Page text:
African Consolidated Resources (ACR) plc claims last year’s High Court judgment confirming the validity of its mining title in Chiadzwa is back in force, following government’s withdrawal of an appeal against the ruling and its subsequent Supreme Court appeal against the rescission judgment delivered early this month.
The AIM-listed resources company also claims it has earned strong grounds to win the appeal, although the process may drag on for another year, taking the case into its fourth year.
On the seventh of this month, the High Court cancelled ACR’s diamond mining claims in Chiadzwa on grounds the miner had won its case in September last year based on evidence “made fraudulently and with intent to mislead”.
Through the judgment, the High Court rescinded its earlier ruling, giving the diversified mining company rights over a concession area measuring 2 000 hectares – about 2% of the alluvial diamond-rich area.
In a statement posted on its website on Monday, ACR claimed the Ministry of Mines and Mining Development and other parties had “withdrawn their appeal against the September 2009 H C Judgment”, technically bringing the initial judgment back into force.
“This withdrawal coupled with the rescission appeal has the result that the original judgment concerning ACR’s valid title (i.e. the September 2009 High Court judgment) is now in force,” ACR said, claiming this had enhanced its chances of winning the appeal against the rescission judgment.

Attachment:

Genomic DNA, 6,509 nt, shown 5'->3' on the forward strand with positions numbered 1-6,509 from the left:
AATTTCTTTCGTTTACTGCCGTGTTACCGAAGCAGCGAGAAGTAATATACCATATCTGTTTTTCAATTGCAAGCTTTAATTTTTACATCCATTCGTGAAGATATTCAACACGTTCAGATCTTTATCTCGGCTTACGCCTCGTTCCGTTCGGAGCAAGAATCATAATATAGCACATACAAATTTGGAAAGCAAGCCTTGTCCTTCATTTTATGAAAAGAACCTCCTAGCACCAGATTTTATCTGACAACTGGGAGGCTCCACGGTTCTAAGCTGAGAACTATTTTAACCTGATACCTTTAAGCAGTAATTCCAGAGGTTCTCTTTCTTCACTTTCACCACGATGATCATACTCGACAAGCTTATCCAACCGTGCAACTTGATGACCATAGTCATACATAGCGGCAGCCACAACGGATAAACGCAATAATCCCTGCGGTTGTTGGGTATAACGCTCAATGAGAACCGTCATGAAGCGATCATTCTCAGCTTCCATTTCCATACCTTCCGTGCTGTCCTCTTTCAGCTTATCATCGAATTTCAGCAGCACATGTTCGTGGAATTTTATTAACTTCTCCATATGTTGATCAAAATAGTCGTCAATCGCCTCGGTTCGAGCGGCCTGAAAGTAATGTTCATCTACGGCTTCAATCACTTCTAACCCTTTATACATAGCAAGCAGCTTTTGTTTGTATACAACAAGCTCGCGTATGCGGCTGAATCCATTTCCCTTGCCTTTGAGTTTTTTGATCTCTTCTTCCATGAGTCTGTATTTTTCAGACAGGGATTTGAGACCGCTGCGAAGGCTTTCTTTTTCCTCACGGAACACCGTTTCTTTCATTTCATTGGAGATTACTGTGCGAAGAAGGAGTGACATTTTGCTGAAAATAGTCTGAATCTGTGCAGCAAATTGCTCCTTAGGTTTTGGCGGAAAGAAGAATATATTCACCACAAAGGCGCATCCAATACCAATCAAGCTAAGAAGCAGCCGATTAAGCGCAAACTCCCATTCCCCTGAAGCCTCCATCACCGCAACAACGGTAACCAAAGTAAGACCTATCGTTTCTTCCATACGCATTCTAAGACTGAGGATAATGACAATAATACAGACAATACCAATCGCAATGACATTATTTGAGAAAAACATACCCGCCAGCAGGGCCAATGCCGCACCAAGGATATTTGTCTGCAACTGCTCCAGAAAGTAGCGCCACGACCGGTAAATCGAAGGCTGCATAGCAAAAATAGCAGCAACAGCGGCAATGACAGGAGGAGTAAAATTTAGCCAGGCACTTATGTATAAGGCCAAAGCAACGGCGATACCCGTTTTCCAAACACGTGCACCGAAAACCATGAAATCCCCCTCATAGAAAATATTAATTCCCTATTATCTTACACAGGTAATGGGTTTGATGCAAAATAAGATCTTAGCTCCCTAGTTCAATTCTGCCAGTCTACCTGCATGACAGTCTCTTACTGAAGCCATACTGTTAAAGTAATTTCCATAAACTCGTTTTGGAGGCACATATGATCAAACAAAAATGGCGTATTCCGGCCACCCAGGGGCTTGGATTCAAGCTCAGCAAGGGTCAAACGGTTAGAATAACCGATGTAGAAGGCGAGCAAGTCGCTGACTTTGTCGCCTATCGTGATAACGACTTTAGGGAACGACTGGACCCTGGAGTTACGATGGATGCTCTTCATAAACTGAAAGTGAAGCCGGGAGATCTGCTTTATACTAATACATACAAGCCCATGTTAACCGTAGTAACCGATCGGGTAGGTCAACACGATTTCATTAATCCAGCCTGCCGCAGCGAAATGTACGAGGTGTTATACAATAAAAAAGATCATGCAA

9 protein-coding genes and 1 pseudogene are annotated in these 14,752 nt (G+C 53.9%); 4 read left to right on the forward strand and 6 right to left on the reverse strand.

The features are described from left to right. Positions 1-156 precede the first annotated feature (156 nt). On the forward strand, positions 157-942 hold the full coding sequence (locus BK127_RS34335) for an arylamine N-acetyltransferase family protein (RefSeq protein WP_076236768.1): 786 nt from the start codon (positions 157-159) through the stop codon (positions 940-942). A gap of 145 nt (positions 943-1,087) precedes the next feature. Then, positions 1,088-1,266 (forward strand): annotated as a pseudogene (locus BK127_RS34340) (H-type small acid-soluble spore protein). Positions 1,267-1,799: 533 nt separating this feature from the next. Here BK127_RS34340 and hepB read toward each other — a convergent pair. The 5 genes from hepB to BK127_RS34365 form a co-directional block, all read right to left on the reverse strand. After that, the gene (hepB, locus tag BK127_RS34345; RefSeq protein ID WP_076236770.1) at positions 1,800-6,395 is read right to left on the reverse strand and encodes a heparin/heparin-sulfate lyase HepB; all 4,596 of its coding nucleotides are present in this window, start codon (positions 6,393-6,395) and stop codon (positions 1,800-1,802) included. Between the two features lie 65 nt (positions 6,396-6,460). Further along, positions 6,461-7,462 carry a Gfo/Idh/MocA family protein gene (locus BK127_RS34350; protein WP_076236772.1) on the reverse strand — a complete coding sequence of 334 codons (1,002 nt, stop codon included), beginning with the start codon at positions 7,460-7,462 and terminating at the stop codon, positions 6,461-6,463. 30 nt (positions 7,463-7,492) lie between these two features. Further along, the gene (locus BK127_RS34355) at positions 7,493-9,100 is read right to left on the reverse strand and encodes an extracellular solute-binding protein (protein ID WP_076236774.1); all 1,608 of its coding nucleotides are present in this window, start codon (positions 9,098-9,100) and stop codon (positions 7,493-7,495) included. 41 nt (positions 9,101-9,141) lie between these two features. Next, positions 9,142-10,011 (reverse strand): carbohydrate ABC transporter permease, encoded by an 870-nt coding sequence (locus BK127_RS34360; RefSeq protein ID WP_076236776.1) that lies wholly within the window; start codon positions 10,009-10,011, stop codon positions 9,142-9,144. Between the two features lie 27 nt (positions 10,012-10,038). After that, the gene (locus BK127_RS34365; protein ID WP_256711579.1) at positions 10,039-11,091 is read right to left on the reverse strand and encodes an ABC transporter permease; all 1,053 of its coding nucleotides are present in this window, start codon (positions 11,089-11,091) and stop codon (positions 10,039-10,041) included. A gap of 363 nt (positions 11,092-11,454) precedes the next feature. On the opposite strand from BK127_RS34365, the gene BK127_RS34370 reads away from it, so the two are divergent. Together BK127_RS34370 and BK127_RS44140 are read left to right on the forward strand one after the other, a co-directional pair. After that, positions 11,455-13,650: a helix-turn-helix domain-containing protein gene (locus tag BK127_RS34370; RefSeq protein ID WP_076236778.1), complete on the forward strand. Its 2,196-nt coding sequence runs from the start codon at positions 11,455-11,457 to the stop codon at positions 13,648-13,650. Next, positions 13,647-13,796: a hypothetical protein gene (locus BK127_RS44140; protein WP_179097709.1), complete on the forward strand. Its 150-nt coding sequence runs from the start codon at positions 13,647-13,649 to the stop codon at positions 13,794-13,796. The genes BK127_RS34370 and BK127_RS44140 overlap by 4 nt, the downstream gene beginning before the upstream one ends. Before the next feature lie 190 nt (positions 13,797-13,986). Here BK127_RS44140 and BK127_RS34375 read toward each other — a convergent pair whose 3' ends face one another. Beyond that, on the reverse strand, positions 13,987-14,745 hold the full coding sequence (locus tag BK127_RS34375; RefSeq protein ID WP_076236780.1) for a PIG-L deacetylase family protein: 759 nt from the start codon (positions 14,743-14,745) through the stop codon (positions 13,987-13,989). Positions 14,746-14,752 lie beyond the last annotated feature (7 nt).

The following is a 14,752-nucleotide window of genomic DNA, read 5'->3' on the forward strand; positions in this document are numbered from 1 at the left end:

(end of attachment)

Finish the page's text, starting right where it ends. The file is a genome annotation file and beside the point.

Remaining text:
“Legal opinion given to the company is to the effect that the company’s prospects of success on appeal against the rescission judgment are extremely strong.”
ACR lodged an appeal against the rescission judgment in the Supreme Court a day after Justice Charles Hungwe announced the recession judgment, and upon receiving and reviewing the written judgment.
In its grounds of the appeal, the company argues that the rescission judgment is “grossly improper in that it was legally flawed and based on uncorroborated allegations”.
It also claims that the judge erred firstly, “by making several procedural errors”; secondly, “by making significant errors in interpretation of the law” and lastly “by drawing conclusions that were not sustainable upon the evidence before him and defied all logic”.
In appealing against the first ruling, government argued ACR had fraudulently acquired the mining concessions for investment vehicles which were still unregistered at the time and these included Dashaloo, Heavy Stuff, Olebile and Possession Investments.
Earlier in February, the Mines and Mining Development ministry had cancelled the company’s diamond title in Chiadzwa on the same grounds.
But the miner vehemently denies the allegation, pointing out that the ground in question had fallen open at the time it applied in March 2006.
The ground was held by De Beers since the 1970s, but fell open the same month after the global diamond giant decided not to renew its EPO when they expired.
ACR claims that it pegged its concession area the same month and commenced exploration and later reported that it had discovered economic diamond deposits within the lamproite class.
But two months later, ACR was ejected while it was still moving its equipment to the site.